Monday, October 8, 2001
Many years ago in Shimoda, Japan, Sen. Mike Mansfield broke away from a conference to invite a bunch of foreign correspondents to lunch. We stood drinking sherry and chatting for a few minutes, then sat down. Someone started a question: "Senator ..." The majority leader interrupted: "No questions, please. This is my lunch. I invited you and I'd like you to answer my questions." We sat like schoolboys for an hour while he picked our brains.
A life of service
Another time, my wife Fumiko, who is Japanese, won a prominent literary prize for her book on Washington, D.C. Mansfield, by then the American ambassador in Tokyo, invited her to come see him. As was his custom, he personally went into the pantry to fix her a cup of coffee before sitting down. The ambassador had nice things to say, then put aside the small talk and slipped into a graceful and learned conversation about America and Japan.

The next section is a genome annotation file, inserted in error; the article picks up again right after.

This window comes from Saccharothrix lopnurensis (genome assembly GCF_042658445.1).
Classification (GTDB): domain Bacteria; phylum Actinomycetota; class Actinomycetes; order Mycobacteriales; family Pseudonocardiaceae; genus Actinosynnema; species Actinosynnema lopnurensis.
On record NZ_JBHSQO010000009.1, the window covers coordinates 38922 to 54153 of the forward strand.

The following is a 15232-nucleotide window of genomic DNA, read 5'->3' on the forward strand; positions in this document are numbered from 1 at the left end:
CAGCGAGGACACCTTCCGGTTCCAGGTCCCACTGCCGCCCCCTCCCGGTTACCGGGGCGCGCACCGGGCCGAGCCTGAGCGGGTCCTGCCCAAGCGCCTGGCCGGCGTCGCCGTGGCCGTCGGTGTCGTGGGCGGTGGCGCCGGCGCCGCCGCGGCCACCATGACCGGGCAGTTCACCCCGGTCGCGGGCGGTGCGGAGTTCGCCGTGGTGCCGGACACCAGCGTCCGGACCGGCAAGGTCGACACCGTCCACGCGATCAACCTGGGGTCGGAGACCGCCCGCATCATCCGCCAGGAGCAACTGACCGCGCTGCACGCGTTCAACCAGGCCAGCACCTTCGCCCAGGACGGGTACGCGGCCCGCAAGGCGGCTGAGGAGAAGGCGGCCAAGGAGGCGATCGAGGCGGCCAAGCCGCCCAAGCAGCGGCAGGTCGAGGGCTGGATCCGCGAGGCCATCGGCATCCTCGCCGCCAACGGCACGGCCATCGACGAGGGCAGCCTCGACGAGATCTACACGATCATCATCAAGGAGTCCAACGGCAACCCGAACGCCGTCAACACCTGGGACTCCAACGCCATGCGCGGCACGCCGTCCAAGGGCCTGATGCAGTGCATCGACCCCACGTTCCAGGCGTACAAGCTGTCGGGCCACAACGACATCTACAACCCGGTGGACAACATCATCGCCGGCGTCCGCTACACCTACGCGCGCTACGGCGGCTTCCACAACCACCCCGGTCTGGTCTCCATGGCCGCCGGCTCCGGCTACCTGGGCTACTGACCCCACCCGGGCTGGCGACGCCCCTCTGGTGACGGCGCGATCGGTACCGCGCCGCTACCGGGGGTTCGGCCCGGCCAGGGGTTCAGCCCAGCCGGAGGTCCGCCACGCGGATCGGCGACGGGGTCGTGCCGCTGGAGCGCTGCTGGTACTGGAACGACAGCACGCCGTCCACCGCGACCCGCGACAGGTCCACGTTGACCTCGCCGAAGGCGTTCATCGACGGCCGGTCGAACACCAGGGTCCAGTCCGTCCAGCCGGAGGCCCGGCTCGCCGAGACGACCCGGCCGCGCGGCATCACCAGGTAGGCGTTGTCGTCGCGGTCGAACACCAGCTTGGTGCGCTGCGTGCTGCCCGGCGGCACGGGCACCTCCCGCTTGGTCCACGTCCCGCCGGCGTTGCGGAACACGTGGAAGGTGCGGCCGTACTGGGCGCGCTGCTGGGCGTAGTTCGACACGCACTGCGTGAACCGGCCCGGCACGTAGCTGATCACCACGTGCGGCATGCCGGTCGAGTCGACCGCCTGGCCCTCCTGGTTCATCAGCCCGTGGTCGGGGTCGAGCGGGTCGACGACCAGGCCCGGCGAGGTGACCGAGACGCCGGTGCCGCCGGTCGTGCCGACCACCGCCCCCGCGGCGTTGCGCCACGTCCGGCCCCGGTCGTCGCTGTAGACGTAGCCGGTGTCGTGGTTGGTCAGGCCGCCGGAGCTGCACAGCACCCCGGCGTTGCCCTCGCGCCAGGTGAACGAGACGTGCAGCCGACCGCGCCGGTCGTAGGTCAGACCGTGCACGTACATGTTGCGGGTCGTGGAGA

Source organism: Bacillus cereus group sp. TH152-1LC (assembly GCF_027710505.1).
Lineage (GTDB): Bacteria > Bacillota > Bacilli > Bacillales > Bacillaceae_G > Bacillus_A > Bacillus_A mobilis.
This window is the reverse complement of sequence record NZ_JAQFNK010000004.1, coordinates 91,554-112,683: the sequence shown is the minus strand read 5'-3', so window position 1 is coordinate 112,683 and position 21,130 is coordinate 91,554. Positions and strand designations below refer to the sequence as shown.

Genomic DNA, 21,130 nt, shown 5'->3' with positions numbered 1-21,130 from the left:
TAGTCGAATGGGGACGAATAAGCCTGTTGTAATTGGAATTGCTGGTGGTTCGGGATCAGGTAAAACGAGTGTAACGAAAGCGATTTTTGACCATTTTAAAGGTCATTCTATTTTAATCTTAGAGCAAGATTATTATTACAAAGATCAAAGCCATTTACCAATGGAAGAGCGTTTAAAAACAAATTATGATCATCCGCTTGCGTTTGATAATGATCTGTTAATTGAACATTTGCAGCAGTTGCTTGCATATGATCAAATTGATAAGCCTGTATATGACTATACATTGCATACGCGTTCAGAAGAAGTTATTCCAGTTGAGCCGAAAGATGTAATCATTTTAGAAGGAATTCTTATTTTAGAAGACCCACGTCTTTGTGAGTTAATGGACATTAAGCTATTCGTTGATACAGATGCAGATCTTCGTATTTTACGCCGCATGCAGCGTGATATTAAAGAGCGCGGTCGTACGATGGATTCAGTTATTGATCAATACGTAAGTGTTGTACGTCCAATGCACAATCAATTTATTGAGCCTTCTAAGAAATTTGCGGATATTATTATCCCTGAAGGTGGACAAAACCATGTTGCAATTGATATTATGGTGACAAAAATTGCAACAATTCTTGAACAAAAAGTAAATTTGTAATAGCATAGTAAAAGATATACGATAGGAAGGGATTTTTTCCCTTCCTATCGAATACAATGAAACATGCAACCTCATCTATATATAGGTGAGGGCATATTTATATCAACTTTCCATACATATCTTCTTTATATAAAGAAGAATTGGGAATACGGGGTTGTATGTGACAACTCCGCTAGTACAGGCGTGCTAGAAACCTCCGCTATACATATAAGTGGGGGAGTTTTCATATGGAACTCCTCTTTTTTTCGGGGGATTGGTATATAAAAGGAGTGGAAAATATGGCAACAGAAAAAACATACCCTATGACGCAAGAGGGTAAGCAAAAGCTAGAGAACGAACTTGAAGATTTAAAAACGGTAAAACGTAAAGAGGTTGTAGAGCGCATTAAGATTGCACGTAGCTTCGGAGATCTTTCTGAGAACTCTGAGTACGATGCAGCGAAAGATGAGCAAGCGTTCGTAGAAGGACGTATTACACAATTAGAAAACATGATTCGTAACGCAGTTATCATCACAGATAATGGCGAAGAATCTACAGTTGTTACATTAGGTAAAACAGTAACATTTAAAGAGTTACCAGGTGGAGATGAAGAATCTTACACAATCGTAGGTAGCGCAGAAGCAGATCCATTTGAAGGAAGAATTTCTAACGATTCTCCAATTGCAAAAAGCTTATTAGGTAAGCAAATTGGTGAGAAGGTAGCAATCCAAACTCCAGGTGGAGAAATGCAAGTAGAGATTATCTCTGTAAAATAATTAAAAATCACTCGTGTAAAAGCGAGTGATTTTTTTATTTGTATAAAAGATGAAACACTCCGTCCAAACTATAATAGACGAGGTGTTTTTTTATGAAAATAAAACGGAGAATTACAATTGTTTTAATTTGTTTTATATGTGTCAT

Mike Mansfield died last Friday at the age of 98 and America lost a gentle man who had given well over a half century of dignified and distinguished service to our country. We are a better nation for his having passed our way.